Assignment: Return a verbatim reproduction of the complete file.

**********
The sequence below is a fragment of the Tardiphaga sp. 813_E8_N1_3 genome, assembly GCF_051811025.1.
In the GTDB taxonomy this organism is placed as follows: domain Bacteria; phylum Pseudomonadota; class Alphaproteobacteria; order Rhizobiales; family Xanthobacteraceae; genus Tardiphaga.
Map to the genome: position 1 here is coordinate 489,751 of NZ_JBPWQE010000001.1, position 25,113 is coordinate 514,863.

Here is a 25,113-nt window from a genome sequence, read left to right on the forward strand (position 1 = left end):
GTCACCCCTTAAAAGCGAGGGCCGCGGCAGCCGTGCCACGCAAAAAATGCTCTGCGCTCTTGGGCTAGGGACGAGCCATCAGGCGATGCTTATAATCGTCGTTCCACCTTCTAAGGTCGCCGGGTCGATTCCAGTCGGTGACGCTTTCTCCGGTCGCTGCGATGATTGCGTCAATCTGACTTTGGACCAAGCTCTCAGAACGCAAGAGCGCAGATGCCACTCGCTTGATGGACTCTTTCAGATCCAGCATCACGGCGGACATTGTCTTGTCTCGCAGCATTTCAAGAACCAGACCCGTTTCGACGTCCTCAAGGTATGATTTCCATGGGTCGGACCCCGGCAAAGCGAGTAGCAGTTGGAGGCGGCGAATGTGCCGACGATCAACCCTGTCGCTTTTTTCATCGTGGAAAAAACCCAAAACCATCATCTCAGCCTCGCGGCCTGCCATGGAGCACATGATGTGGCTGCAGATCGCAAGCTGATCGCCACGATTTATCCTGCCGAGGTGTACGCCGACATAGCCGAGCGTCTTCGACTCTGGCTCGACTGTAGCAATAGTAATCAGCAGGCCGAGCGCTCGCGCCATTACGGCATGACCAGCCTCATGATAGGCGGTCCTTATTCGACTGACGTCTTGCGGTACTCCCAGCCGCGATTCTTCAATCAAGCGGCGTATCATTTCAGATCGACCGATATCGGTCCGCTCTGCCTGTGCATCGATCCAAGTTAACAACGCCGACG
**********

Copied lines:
The sequence below is a fragment of the Tardiphaga sp. 813_E8_N1_3 genome, assembly GCF_051811025.1.
In the GTDB taxonomy this organism is placed as follows: domain Bacteria; phylum Pseudomonadota; class Alphaproteobacteria; order Rhizobiales; family Xanthobacteraceae; genus Tardiphaga.
Map to the genome: position 1 here is coordinate 489,751 of NZ_JBPWQE010000001.1, position 25,113 is coordinate 514,863.

Here is a 25,113-nt window from a genome sequence, read left to right on the forward strand (position 1 = left end):
GTCACCCCTTAAAAGCGAGGGCCGCGGCAGCCGTGCCACGCAAAAAATGCTCTGCGCTCTTGGGCTAGGGACGAGCCATCAGGCGATGCTTATAATCGTCGTTCCACCTTCTAAGGTCGCCGGGTCGATTCCAGTCGGTGACGCTTTCTCCGGTCGCTGCGATGATTGCGTCAATCTGACTTTGGACCAAGCTCTCAGAACGCAAGAGCGCAGATGCCACTCGCTTGATGGACTCTTTCAGATCCAGCATCACGGCGGACATTGTCTTGTCTCGCAGCATTTCAAGAACCAGACCCGTTTCGACGTCCTCAAGGTATGATTTCCATGGGTCGGACCCCGGCAAAGCGAGTAGCAGTTGGAGGCGGCGAATGTGCCGACGATCAACCCTGTCGCTTTTTTCATCGTGGAAAAAACCCAAAACCATCATCTCAGCCTCGCGGCCTGCCATGGAGCACATGATGTGGCTGCAGATCGCAAGCTGATCGCCACGATTTATCCTGCCGAGGTGTACGCCGACATAGCCGAGCGTCTTCGACTCTGGCTCGACTGTAGCAATAGTAATCAGCAGGCCGAGCGCTCGCGCCATTACGGCATGACCAGCCTCATGATAGGCGGTCCTTATTCGACTGACGTCTTGCGGTACTCCCAGCCGCGATTCTTCAATCAAGCGGCGTATCATTTCAGATCGACCGATATCGGTCCGCTCTGCCTGTGCATCGATCCAAGTTAACAACGCCGACG